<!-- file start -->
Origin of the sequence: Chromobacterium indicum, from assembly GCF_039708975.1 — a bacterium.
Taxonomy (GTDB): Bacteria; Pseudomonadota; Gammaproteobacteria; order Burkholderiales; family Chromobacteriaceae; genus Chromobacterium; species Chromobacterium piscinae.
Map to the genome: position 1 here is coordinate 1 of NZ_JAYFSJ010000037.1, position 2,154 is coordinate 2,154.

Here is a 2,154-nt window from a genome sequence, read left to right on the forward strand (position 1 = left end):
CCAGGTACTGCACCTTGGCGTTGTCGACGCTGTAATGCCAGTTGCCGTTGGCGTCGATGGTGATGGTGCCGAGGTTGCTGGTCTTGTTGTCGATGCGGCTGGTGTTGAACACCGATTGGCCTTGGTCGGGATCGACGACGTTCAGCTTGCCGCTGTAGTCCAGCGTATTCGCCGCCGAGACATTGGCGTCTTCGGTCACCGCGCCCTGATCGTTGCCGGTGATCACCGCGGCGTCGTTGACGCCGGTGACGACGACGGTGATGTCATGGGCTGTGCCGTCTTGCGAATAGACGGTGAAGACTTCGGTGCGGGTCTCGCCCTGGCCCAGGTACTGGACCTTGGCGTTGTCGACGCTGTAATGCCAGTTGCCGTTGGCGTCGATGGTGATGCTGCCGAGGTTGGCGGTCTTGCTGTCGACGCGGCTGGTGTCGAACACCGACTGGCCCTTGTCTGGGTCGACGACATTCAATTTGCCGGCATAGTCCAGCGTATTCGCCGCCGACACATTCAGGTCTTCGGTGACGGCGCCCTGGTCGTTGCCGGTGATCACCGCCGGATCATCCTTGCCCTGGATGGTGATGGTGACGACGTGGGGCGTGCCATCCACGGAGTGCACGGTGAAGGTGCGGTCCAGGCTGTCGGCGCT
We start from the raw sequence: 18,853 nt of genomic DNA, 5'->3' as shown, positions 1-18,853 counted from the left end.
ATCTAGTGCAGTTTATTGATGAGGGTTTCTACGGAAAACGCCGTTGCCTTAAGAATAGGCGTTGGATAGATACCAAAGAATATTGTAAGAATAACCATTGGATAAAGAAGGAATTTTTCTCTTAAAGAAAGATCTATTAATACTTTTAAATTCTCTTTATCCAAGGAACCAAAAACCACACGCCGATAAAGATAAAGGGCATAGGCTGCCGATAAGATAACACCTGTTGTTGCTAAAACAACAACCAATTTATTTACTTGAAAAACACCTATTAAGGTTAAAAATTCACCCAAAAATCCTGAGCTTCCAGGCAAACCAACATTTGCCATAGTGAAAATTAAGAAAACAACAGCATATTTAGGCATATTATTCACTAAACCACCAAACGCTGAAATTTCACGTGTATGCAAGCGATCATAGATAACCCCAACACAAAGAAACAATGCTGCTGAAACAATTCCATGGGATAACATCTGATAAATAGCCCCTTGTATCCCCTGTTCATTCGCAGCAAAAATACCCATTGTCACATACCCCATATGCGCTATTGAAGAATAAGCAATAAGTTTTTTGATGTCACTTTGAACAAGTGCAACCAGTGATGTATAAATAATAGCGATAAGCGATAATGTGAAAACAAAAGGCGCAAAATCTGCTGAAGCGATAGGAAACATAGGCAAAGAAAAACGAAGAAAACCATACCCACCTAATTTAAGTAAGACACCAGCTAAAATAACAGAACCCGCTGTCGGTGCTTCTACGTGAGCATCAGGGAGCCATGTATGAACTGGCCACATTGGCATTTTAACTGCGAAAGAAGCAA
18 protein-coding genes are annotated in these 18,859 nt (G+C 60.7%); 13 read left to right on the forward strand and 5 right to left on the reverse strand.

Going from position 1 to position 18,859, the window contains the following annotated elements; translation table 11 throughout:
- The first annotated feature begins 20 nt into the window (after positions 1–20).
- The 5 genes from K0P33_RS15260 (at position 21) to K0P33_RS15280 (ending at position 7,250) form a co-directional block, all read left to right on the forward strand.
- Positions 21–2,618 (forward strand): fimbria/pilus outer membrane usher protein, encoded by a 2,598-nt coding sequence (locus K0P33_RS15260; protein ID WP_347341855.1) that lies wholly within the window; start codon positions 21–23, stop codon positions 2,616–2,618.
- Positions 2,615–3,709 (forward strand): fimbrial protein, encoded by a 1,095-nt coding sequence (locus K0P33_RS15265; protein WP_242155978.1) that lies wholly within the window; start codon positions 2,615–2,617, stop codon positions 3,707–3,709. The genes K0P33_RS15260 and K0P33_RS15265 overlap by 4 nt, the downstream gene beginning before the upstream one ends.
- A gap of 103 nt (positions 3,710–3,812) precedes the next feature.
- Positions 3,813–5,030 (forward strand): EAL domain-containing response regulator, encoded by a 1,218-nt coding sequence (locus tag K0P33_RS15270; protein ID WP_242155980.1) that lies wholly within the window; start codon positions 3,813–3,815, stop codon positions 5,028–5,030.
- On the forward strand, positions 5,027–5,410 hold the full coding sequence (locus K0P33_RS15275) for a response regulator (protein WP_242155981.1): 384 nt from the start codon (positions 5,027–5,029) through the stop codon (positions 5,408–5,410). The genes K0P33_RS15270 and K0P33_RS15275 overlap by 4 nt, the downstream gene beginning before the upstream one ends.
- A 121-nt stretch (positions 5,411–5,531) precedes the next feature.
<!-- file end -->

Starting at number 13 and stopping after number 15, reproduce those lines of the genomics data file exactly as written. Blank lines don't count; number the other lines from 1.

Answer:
- Positions 2,615–3,709 (forward strand): fimbrial protein, encoded by a 1,095-nt coding sequence (locus K0P33_RS15265; protein WP_242155978.1) that lies wholly within the window; start codon positions 2,615–2,617, stop codon positions 3,707–3,709. The genes K0P33_RS15260 and K0P33_RS15265 overlap by 4 nt, the downstream gene beginning before the upstream one ends.
- A gap of 103 nt (positions 3,710–3,812) precedes the next feature.
- Positions 3,813–5,030 (forward strand): EAL domain-containing response regulator, encoded by a 1,218-nt coding sequence (locus tag K0P33_RS15270; protein ID WP_242155980.1) that lies wholly within the window; start codon positions 3,813–3,815, stop codon positions 5,028–5,030.